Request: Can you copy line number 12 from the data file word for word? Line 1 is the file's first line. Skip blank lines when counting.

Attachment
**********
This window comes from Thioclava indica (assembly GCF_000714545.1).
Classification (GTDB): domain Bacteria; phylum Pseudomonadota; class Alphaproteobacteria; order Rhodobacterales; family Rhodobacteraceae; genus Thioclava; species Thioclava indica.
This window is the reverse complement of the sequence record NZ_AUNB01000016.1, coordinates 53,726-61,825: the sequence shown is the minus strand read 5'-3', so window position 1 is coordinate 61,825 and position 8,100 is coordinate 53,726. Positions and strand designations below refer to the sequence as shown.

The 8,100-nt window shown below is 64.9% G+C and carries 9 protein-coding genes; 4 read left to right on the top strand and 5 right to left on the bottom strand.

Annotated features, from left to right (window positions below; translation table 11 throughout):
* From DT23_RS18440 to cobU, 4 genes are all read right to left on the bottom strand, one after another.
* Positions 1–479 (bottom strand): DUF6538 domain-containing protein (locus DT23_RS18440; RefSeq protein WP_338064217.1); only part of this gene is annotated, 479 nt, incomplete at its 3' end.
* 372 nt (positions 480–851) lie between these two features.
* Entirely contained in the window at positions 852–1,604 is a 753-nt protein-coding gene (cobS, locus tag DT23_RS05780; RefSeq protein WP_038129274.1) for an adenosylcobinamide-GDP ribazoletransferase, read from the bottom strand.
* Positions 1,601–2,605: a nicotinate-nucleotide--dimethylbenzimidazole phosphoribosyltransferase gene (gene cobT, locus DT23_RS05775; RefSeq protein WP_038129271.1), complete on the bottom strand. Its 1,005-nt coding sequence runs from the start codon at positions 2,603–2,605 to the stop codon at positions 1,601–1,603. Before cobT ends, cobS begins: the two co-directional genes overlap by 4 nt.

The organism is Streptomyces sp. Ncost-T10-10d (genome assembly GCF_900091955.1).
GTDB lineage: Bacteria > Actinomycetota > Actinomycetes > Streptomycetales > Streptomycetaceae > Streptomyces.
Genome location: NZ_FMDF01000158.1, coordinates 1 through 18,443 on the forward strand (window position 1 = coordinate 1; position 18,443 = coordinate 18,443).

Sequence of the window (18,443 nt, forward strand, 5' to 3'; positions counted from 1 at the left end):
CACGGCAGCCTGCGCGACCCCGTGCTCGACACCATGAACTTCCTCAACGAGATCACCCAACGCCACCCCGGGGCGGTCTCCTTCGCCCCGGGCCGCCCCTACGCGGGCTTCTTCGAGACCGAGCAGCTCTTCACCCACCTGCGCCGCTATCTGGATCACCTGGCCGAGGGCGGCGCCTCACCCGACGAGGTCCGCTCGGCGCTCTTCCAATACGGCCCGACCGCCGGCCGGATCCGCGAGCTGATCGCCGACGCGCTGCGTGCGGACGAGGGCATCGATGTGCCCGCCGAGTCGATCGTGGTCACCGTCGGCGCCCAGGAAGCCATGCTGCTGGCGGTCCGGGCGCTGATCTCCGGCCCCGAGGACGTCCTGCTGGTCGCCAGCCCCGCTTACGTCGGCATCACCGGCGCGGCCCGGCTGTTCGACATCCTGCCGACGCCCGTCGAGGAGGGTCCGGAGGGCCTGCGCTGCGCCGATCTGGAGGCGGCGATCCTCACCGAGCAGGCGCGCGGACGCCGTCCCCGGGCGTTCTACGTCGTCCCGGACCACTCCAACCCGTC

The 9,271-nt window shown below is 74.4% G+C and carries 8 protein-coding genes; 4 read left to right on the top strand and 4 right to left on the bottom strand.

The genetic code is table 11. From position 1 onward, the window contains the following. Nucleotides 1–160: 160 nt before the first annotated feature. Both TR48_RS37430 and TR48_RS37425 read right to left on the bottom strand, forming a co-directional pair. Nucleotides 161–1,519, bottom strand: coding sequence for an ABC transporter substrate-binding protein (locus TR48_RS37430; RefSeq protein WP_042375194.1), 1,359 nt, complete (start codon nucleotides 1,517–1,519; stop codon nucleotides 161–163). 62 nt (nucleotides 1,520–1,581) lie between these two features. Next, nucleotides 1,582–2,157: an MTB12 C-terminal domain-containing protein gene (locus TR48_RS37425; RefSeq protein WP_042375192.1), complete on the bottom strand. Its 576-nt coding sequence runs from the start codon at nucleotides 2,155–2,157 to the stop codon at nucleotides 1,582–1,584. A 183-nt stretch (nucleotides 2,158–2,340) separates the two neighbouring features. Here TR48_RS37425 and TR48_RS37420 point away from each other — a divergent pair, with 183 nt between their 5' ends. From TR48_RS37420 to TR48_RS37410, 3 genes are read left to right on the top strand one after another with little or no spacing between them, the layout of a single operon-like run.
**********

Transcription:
GTDB lineage: Bacteria > Actinomycetota > Actinomycetes > Streptomycetales > Streptomycetaceae > Streptomyces.